Climate Photo of the Week
The Clock is ticking: Article traces history of climate images, how they influence behavior and understanding about climate change.
In a special issue, Destruction, art, and the Doomsday Clock, the Bulletin of the Atomic scientists explores how we are influenced for good or ill by the images we see of nuclear proliferation and rapid climate change. Gary Braasch was commissioned to investigate the history and usefulness of the tens of thousands of photographs, charts, graphs, cartoons, illustrations, and moving images that we have seen about global warming. The content of climate imagery falls into several broad categories, Gary writes, and not all of them have been effective in educating people about the dangers and causes of climate change or encouraging civic action and involvement. Documented research and experience shows that a new framing of local climate impacts and positive actions may encourage more people to take action. The Bulletin created a short video with a few of Gary's ideas on this topic.
The Atomic Scientists added rapid human-caused climate change to its famous Doomsday Clock calculation of planetary danger in 2007, and have provided a forum for thoughtful opinion and ideas about the subject.
For more on the current state of global warming, why coal is such a polluting and deadly fuel, current actions and what should be done, please see the Actions page.
A single dedicated scientist’s 40-year study of seabirds in the Arctic is showing how global warming’s dire effects ricochet through entire ecosystems and food chains. Dr George Divoky says the melting away of Arctic Ocean sea ice in summer, which is coming faster than scientists predicted, will cause "the largest loss of an ecosystem the planet has experienced in modern times.” New satellite views show that now even in winter the Arctic ice is unstable. “You don’t have to care about Arctic seabirds or pack ice,” Divoky told World View of Global Warming, but the Arctic is not the only place where climate change is causing problems. “Species are struggling to deal with it,” he says, “and we are going to be in the same situation.”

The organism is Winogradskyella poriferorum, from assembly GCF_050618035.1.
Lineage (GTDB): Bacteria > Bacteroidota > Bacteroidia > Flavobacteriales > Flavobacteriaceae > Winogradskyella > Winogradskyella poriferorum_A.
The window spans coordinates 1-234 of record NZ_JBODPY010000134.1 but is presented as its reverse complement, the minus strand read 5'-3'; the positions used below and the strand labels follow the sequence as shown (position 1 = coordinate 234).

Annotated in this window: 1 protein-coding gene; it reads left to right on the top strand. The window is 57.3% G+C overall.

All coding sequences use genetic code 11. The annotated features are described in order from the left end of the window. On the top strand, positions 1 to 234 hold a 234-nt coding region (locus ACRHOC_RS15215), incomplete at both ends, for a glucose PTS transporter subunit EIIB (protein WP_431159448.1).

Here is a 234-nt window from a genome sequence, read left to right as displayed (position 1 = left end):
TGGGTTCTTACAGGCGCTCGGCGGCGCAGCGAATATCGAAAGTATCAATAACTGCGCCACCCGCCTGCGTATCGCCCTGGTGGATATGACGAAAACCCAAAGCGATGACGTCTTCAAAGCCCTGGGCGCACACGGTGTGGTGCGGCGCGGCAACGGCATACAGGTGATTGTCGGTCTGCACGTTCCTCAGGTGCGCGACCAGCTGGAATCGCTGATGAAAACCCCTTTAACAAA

Shellfish growers in the Northwest adapt to a changing ocean, treat seawater to maintain chemistry for tiny oyster larvae.
Since the industrial age began, the average pH of surface oceans has decreased to 8.1, a 30% increase in acidity, because of the additional absorption of carbon dioxide. This change is beginning to affect all ocean creatures which build shells, including reef-building corals which are already under stress from ocean warming. Especially affected are plankton, the tiny plants and animals at the base of the ocean food chain, including the larvae of shellfish.
In the Pacific Northwest, the oyster industry, with an $84 million yearly value and 3,000 employees, is already seeing and reacting to the effects of unhealthy ocean water.
Bhutan: “We commit ourselves to keep absorbing more carbon than we emit." Bhutan leads in environmental protection as climate change looms over this Buddhist kingdom of the Himalaya.
The fabled Himalayan kingdom of Bhutan stands alone among nations for its strong Buddhist faith, Constitutional concern for the happiness of its people, a monarchy that gave up power to establish democracy, its preservation of ecosystems and as the only nation to sequester much more carbon than it emits.
In recent years, Bhutan, like other Himalayan areas, has seen an increase in landslides due to heavier rains, and some glacial lake outburst floods (GLOFs) as glaciers retreat. The GLOF threat is apparently Bhutan’s greatest climate change challenge so far. Bhutan’s 24 weather stations show a rise in temperature of about 1 degree C in summer and 2 degrees in winter since 2000. Recent studies show a reduction in water availability in some areas. At the same time, Bhutan has entered into an agreement for India to build ten huge hydroelectric dams on major rivers, and get most of the power, which has raised questions about the possible damage to river ecosystems in an age of increasing river effects from climate change.
Please see our News and Views for recent reports on the loss of Arctic Sea Ice and the American Drought of 2011 at http://www.worldviewofglobalwarming.org/pages/nvoctober0912.php
Locations documented by Gary Braasch in World View of Global Warming, 1999-2012
This project would be impossible without scientists and observers around the world who have provided hundreds of scientific contacts and papers. See Background, Advisors, and Reference for documentation, funders and major advisors, without whom I could not complete the work.
World View of Global Warming is a project of the Blue Earth Alliance, Seattle Washington, a 501(c)3 tax-exempt organization. The project is supported entirely by donations, grants, and license fees for the photographs. Please see information about how to contribute.
For other information about Gary Braasch's climate change projects and books, please see the books Earth Under Fire and How We Know What We Know About Our Changing Climate, and the exhibit "Climate Change in Our World" at the Books and Exhibits link on the left menu here.
Photography and text Copyright © 2005 - 2013 (and before) Gary Braasch All rights reserved. Use of photographs in any manner without permission is prohibited by US copyright law. Photography is available for license to publications and other uses. Please contact firstname.lastname@example.org. View more of Gary Braasch's photography here.